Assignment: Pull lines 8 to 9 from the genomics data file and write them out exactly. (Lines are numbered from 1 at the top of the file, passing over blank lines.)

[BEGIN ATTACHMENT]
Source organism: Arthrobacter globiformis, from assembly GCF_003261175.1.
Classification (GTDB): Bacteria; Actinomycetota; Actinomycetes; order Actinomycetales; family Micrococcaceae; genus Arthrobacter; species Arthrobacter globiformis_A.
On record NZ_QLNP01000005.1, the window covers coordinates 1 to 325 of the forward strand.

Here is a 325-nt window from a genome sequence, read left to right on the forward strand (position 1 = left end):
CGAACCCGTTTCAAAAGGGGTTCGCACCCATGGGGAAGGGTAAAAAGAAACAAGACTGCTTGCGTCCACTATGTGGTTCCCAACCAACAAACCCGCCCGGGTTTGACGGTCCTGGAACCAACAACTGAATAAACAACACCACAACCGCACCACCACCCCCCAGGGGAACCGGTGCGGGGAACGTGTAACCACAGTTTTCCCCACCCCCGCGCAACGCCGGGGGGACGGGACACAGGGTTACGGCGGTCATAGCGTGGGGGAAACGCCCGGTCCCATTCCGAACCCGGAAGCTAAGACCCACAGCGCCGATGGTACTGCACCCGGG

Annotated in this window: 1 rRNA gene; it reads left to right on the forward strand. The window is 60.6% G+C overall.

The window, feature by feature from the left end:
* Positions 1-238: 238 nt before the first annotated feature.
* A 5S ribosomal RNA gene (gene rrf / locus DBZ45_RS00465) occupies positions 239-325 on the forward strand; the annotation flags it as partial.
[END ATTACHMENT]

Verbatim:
* Positions 1-238: 238 nt before the first annotated feature.
* A 5S ribosomal RNA gene (gene rrf / locus DBZ45_RS00465) occupies positions 239-325 on the forward strand; the annotation flags it as partial.